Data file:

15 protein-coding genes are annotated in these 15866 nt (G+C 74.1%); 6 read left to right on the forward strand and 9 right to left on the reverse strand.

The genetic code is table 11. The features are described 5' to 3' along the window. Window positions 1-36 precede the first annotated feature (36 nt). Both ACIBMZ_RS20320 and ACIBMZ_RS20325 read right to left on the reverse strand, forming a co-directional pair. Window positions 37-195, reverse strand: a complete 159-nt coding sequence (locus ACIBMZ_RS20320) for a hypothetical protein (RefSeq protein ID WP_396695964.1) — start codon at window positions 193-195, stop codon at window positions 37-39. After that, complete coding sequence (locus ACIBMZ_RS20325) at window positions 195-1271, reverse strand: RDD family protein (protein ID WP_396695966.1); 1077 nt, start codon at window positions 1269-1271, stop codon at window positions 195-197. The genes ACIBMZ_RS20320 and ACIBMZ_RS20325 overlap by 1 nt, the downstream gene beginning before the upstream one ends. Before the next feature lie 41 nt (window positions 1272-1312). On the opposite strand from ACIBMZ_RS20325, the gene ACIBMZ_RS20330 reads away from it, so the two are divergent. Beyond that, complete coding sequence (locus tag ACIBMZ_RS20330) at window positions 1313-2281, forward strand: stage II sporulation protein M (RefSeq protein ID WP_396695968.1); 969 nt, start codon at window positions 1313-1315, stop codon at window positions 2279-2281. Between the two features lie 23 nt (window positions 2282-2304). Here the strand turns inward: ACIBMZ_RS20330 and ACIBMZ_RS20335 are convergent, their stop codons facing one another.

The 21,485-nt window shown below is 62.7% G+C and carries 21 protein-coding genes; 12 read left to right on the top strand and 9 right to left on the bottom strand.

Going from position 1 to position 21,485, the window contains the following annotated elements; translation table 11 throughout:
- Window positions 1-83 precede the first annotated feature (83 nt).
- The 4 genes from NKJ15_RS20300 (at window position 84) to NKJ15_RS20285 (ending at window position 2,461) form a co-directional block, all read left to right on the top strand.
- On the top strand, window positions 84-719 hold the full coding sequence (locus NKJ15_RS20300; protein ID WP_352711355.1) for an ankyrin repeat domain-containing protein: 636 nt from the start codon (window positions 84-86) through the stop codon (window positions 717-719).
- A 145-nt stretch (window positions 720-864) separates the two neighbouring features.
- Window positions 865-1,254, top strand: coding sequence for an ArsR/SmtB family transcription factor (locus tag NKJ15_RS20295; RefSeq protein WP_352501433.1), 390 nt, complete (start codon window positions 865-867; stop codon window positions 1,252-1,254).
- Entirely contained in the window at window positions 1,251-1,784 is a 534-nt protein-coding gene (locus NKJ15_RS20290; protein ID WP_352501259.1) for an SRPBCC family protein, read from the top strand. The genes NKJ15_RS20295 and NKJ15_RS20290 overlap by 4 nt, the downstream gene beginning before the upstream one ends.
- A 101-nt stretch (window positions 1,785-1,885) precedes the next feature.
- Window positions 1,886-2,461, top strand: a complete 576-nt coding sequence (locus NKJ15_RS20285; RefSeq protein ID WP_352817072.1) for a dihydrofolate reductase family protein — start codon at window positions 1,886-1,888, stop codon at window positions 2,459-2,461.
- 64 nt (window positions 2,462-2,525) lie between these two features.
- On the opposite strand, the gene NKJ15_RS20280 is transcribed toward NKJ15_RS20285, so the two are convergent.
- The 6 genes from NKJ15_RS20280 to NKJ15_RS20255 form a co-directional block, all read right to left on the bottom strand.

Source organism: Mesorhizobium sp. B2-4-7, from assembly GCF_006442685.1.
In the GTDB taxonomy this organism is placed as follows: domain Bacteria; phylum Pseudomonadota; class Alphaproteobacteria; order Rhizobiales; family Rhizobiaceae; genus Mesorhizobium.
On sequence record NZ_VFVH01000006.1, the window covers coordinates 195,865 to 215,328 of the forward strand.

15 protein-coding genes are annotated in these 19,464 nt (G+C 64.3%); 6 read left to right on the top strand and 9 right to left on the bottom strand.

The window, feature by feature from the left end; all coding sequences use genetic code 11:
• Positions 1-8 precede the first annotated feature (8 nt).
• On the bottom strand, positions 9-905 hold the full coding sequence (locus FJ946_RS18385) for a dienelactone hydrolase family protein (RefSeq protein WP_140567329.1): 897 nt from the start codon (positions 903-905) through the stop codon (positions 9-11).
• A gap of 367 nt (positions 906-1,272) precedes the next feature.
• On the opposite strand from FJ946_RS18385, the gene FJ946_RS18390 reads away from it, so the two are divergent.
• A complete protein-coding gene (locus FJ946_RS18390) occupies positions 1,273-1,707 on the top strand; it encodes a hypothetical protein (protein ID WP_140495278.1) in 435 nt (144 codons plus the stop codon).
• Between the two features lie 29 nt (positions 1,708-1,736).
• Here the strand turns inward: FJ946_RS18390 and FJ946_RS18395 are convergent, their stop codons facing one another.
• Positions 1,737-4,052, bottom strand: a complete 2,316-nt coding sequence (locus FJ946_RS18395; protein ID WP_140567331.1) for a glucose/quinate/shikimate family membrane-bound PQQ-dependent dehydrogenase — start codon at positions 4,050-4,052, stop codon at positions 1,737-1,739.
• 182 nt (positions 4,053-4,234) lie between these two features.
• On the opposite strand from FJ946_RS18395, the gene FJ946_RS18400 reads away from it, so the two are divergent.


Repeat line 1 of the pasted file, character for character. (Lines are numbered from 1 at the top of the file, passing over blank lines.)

15 protein-coding genes are annotated in these 15866 nt (G+C 74.1%); 6 read left to right on the forward strand and 9 right to left on the reverse strand.